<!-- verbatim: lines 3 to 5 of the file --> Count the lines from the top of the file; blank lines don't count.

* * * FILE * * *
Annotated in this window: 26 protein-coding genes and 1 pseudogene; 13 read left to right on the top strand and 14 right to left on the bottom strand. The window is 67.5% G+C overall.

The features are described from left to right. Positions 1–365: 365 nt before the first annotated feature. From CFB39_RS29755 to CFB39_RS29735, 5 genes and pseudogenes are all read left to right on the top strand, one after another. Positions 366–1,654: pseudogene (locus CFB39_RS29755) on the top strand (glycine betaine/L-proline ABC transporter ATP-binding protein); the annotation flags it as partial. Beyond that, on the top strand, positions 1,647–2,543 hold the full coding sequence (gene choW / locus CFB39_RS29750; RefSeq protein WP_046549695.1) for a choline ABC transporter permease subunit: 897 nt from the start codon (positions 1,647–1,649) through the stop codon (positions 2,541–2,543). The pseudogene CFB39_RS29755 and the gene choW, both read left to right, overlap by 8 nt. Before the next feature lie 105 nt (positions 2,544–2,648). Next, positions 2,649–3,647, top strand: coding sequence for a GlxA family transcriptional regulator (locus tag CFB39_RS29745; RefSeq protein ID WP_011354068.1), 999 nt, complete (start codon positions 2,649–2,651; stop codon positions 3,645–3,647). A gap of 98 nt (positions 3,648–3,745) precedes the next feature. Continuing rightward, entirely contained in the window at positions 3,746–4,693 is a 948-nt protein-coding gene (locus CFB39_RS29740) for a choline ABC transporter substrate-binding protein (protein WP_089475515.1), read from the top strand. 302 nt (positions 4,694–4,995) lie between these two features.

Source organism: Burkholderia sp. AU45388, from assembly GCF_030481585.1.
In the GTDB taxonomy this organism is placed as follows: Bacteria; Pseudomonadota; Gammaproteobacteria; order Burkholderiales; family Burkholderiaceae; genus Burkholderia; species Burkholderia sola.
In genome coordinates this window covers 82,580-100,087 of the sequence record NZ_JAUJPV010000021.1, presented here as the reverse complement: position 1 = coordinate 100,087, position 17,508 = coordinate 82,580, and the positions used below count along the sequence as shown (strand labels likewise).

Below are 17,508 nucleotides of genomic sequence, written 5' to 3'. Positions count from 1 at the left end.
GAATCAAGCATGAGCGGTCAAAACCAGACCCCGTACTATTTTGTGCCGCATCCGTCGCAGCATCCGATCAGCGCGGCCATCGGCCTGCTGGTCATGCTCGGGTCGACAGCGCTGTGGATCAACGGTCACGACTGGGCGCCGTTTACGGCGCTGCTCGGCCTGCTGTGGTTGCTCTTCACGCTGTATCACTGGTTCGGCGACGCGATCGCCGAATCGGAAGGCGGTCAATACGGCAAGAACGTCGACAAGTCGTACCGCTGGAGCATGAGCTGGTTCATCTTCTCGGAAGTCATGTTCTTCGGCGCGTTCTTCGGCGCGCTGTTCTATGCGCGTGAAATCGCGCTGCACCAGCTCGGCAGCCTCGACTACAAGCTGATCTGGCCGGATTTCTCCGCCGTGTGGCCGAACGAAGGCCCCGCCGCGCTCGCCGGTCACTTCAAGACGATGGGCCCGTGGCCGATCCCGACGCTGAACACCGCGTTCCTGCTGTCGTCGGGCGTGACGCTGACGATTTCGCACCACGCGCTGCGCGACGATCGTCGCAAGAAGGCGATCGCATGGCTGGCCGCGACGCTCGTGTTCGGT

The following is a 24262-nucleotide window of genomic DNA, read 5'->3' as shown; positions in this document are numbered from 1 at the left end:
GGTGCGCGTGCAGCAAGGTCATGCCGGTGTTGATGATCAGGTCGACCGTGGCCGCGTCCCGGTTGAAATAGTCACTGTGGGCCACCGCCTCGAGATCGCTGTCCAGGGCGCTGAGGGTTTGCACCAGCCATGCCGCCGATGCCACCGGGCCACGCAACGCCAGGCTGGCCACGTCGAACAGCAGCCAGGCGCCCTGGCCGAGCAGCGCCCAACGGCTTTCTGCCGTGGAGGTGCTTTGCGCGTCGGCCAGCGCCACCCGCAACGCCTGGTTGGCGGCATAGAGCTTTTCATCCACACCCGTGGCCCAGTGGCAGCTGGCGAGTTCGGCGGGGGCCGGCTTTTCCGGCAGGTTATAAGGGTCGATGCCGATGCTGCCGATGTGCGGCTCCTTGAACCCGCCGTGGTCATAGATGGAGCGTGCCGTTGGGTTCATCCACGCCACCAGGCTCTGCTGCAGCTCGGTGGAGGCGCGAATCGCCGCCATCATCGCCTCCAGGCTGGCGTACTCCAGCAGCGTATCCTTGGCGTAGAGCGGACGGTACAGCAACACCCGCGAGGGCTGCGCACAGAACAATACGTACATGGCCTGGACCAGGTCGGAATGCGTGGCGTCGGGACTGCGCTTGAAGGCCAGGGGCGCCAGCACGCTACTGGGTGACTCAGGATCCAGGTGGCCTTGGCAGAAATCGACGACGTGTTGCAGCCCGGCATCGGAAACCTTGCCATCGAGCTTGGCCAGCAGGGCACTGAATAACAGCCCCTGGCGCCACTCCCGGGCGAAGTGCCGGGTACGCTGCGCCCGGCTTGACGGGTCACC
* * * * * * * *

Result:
Source organism: Burkholderia sp. AU45388, from assembly GCF_030481585.1.
In the GTDB taxonomy this organism is placed as follows: Bacteria; Pseudomonadota; Gammaproteobacteria; order Burkholderiales; family Burkholderiaceae; genus Burkholderia; species Burkholderia sola.
In genome coordinates this window covers 82,580-100,087 of the sequence record NZ_JAUJPV010000021.1, presented here as the reverse complement: position 1 = coordinate 100,087, position 17,508 = coordinate 82,580, and the positions used below count along the sequence as shown (strand labels likewise).